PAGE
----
Not everyone is equally able, psychologically. The more intelligent you are, the better you can engage with and comprehend the world. Those of us who are intellectually compromised, through birth defect, illness, inherited incapacity, must live a more dream-like and bewildered existence, preyed on by inexplicable monsters that appear out of nowhere.
We anorexics lack the mental energy to picture the future with any clarity. We are left with the vaguest, theoretical glimpses. We’ve abandoned any personal goals or plans to struggle with present problems. They loom up, hugely, right in the foreground of our consciousness, and demand to be dealt with immediately.
We are reactive. We are driven by compulsive habitudes that we’ve developed to assuage these anxieties. Any negative consequences of our comforting rituals will just have to be dealt with later. That’s why we can starve ourselves to death by accident. And Anorexia is a self-fuelling engine. The thinner you get, the more anxious and uncertain you become, the more you need an urgent, controlling obsession to occupy and comfort you.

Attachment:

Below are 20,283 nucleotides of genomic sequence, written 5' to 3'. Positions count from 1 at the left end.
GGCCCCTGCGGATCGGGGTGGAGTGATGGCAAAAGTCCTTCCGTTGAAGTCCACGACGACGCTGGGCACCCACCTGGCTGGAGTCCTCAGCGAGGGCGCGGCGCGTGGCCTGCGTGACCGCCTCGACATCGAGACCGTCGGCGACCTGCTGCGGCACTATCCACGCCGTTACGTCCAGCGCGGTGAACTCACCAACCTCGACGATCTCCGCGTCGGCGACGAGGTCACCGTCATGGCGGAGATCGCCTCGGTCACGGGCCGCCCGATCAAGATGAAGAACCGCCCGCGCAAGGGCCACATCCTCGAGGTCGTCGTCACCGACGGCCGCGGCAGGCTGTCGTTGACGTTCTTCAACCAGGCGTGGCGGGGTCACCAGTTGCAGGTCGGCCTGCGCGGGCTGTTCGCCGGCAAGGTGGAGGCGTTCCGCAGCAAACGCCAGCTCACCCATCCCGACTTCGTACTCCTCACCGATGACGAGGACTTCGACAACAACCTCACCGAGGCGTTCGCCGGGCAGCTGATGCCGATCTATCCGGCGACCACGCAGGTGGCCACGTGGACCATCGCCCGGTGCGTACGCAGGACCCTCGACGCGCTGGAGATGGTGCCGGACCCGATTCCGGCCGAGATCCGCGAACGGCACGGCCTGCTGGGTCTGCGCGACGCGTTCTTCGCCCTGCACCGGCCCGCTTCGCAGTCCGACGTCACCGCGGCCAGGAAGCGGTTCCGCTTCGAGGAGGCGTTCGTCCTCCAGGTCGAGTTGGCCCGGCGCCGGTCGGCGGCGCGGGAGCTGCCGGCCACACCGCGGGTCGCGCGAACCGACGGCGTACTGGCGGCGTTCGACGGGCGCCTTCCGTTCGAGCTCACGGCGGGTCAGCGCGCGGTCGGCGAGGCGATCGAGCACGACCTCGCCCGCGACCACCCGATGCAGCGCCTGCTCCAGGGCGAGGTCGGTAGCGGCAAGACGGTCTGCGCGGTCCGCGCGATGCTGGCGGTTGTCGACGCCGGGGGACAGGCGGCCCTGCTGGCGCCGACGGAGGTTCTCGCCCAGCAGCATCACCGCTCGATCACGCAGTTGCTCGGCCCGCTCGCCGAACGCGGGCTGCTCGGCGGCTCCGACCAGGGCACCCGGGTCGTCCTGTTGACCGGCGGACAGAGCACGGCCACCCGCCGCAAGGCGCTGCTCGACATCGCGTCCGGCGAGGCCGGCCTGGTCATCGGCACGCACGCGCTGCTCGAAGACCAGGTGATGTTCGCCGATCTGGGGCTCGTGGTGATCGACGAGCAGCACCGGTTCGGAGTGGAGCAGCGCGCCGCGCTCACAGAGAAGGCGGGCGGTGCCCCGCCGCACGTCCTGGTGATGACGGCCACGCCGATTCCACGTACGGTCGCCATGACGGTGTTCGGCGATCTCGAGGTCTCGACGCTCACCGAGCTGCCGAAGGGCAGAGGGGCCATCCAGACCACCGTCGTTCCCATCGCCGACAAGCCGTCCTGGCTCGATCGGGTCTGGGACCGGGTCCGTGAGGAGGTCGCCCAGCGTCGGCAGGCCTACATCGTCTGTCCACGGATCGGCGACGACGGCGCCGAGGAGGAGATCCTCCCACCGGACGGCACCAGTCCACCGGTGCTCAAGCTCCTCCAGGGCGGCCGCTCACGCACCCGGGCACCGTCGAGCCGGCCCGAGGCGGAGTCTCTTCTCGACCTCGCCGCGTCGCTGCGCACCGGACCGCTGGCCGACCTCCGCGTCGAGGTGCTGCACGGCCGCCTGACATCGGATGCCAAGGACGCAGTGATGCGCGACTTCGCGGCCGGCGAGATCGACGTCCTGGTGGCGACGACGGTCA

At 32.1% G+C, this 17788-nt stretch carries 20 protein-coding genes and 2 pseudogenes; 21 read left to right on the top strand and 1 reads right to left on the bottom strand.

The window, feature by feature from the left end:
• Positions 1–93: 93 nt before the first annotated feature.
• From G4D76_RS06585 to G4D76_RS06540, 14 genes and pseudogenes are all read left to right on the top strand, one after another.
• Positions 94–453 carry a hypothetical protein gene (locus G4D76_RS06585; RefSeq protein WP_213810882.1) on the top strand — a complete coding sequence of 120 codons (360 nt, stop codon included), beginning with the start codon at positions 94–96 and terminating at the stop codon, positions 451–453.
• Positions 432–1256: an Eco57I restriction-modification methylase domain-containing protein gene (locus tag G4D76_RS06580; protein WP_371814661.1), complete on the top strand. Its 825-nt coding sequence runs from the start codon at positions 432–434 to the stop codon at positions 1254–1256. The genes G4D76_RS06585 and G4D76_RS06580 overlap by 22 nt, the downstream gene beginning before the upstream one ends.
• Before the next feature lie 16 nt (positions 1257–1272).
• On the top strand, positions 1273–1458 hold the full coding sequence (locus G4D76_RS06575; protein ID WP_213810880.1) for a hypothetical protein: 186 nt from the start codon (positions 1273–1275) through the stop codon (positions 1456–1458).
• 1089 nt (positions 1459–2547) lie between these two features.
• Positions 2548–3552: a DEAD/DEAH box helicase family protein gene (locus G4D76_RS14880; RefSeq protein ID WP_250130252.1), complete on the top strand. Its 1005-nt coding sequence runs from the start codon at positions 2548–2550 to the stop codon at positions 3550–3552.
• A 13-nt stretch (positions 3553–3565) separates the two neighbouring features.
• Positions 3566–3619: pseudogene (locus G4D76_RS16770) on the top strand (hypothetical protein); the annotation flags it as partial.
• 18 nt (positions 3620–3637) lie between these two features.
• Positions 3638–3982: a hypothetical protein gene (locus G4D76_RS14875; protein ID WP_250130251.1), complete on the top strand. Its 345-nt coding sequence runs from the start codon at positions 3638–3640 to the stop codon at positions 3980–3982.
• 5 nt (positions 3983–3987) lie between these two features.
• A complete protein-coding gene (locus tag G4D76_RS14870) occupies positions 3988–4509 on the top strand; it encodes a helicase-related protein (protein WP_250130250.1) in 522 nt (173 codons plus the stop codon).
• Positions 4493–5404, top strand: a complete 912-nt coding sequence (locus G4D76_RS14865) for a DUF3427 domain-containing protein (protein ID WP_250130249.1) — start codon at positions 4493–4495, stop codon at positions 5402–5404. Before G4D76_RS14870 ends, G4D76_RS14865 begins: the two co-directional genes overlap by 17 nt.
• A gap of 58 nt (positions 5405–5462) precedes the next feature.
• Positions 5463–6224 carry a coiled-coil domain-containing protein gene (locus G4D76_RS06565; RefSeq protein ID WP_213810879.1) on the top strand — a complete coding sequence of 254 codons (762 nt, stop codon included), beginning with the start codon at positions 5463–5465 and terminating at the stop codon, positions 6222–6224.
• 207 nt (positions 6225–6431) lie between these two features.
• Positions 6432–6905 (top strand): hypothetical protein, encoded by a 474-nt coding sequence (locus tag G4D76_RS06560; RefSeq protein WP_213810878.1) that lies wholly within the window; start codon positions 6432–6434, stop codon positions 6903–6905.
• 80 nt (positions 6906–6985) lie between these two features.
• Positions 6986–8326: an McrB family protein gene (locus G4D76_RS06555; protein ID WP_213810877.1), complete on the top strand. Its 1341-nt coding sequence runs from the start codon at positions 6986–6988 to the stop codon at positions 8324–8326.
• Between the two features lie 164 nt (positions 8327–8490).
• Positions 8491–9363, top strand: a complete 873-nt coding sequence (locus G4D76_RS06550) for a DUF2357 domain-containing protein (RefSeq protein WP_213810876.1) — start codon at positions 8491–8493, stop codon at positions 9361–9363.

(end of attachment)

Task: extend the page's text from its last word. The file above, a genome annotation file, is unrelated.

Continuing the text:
When it comes to our relationships, we lack imaginative empathy. Through insomnia and malnutrition, we are operating a skeleton neural service. We understand, in a technical, theoretical, almost mathematical way, how other people might be feeling, or how their thoughts work. We can deduce what they’re likely to say or do (or say they think), but we don’t get it on an emotional level. Is this similar to autism? Is it similar to sociopathy?
We don’t feel the impact or the importance of words, relationships, events, something most people do so easily and automatically that they don’t even realise they’re doing it. Our cognition has flattened out. It’s all surface, whereas theirs has depth and intensity. There’s a spiritual dimension, a profundity, to other people’s reflections that we simply don’t share. It’s all one to us – life, death, other people…
Going from our perspective to theirs would be like seeing a 3rd dimension suddenly spring out from a flat picture surface, endowing it with substance, bringing some things to prominence over others, making sense of a crowded jumble of shapes.